I live in the seaside village of Thirroul about 60km south of Sydney, Australia. Set between a cerulean ocean and a lush, green rainforest, my home is in a place that tourists come and people envy. They don’t understand why I would need to leave it. But I have always been a traveller. It’s in my blood and is as much a part of me as breathing.
I had my first taste of travelling when I was fourteen. While my friends left for the coast to camp away the school holidays my mother took me on my first overseas trip to visit my sister in Jakarta, who was there on a cultural student exchange. To this day I can feel the wall of humidity that hit me as I walked off the plane. I can still smell Jakarta – a heady mix of clove cigarettes, incense, diesel and just a hint of sewage. The city was overwhelming with its the crazy traffic, swarming crowds, towering skyscrapers, and putrid slums. I was alienated – and completely fascinated. It had a very powerful impact on my naive, fourteen year old mind. The fire was lit.
I am no novelty. We Australians are great travellers, mostly from necessity. It takes five hours to fly from east to west in our country. Hop a plane from Sydney to Singapore and four hours later you are still above what we affectionately call the GAFA (the Great Australian F**k All). Fly to Europe and it can take 24 hours to arrive. We are so far away from everywhere that when we travel we go for weeks, months, sometimes years.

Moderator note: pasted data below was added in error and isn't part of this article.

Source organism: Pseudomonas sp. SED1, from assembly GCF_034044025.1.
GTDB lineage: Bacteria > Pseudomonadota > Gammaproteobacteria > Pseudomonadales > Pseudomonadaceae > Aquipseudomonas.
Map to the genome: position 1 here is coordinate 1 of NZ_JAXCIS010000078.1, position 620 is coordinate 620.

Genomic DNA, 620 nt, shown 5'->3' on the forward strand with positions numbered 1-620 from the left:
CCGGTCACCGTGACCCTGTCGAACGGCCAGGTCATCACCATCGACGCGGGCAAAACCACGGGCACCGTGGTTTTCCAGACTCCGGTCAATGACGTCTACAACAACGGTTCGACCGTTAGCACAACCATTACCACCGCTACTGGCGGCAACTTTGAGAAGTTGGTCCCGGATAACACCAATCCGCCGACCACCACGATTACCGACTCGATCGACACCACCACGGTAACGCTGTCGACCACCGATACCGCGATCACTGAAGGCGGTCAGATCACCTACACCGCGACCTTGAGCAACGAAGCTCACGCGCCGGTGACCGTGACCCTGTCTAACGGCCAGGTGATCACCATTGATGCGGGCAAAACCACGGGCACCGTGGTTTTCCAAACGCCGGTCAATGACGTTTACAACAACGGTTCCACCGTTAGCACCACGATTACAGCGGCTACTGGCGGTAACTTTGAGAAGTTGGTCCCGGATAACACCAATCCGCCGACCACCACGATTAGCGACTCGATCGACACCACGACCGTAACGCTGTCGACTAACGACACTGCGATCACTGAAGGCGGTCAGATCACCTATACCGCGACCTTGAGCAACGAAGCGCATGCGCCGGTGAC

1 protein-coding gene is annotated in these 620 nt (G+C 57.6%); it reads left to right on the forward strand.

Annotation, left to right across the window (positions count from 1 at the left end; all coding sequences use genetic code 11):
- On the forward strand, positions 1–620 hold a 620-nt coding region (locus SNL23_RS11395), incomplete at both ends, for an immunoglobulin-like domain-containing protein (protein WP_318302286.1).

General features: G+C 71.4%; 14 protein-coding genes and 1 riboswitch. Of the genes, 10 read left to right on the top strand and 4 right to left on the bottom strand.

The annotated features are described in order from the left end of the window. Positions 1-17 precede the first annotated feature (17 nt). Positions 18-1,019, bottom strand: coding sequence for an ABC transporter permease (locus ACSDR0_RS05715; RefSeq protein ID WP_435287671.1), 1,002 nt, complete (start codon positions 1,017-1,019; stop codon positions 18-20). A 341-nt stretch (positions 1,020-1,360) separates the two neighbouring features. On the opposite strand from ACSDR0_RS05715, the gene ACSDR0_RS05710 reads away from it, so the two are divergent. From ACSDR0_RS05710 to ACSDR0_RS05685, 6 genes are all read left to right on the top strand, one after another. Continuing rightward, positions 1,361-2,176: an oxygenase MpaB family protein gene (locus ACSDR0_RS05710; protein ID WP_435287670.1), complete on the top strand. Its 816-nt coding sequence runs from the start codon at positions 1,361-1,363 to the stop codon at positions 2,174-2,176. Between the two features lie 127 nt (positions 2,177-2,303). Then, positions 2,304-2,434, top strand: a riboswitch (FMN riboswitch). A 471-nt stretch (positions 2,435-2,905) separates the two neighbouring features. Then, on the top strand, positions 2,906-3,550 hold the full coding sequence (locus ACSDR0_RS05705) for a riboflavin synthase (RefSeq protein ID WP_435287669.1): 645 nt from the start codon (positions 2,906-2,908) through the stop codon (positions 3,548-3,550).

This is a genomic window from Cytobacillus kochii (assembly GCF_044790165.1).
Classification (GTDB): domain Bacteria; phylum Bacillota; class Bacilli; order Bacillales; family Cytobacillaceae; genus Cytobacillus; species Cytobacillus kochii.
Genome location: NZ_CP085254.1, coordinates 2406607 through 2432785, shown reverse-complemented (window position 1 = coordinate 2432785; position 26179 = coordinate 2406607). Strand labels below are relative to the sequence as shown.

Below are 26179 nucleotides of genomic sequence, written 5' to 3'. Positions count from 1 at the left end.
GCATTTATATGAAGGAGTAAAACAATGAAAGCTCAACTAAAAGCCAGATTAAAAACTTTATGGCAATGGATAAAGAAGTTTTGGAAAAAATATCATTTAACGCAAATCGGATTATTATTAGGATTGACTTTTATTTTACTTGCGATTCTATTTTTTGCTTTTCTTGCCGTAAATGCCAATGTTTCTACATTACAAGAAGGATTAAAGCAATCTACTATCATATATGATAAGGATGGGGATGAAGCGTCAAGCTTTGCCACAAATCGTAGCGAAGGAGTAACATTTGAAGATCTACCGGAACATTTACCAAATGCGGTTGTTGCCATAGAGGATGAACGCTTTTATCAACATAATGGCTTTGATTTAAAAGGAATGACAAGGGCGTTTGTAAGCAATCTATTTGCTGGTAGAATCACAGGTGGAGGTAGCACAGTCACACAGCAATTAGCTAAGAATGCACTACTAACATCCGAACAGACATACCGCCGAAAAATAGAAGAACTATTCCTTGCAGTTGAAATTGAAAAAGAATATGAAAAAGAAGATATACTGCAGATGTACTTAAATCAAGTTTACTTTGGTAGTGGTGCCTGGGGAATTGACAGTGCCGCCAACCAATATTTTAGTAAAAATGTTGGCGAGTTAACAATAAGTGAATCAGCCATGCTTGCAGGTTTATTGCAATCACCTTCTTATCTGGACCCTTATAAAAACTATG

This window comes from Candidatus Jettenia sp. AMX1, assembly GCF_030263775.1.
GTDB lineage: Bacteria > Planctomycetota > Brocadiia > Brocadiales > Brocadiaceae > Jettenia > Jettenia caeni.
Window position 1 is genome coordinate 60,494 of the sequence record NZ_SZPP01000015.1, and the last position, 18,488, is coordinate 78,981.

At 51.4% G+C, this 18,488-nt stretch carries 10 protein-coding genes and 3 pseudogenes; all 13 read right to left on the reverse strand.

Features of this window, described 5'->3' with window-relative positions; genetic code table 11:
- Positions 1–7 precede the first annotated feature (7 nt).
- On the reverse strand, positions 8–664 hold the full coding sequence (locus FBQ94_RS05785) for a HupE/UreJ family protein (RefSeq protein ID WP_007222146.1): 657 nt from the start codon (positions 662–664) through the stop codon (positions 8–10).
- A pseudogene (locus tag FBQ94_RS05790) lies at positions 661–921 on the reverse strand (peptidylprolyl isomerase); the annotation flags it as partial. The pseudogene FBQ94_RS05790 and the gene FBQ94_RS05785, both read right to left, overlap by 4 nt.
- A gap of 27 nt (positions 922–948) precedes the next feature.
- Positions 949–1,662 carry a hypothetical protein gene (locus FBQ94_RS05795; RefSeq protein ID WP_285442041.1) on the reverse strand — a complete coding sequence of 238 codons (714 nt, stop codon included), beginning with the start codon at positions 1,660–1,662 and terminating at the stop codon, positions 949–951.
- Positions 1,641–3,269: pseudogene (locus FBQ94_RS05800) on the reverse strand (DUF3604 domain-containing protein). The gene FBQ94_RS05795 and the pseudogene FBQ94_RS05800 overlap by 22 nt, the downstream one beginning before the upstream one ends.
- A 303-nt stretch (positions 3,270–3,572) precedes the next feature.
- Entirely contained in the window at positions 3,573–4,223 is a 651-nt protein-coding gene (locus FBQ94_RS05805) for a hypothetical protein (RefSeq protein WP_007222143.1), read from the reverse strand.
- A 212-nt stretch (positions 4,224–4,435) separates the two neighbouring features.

At nineteen my father left Sydney on a ship, his head full of adventure. Six weeks later he arrived in London. Five years later he came home. My father had been a great traveller and consequently my childhood was full of his stories – climbing Egyptian pyramids, hunting Loch Ness monsters, hitch-hiking through Europe, and driving an old London taxi across the continent headed for the mediterranean. My wanderlust was inherited.
The last twenty five years I have visited many places in this world. There have been adventures and misadventures. I spent a summer bumming around the Greek Islands. I’ve hiked along the Indo-Nepalese border to sleep in the shadow of Kangchenjunga, the third largest mountain in the world. I’ve trekked the Markah Valley in Ladakh looking for snow-leopards. I have spent time in the Australian outback photographing sand-dunes and exploring ancient indigenous art. I’ve ridden camels in the Sahara Desert and marvelled at the Jemma El Fna in Marrakech. I have dined in Paris.
I breathe, I travel. It is in my genes.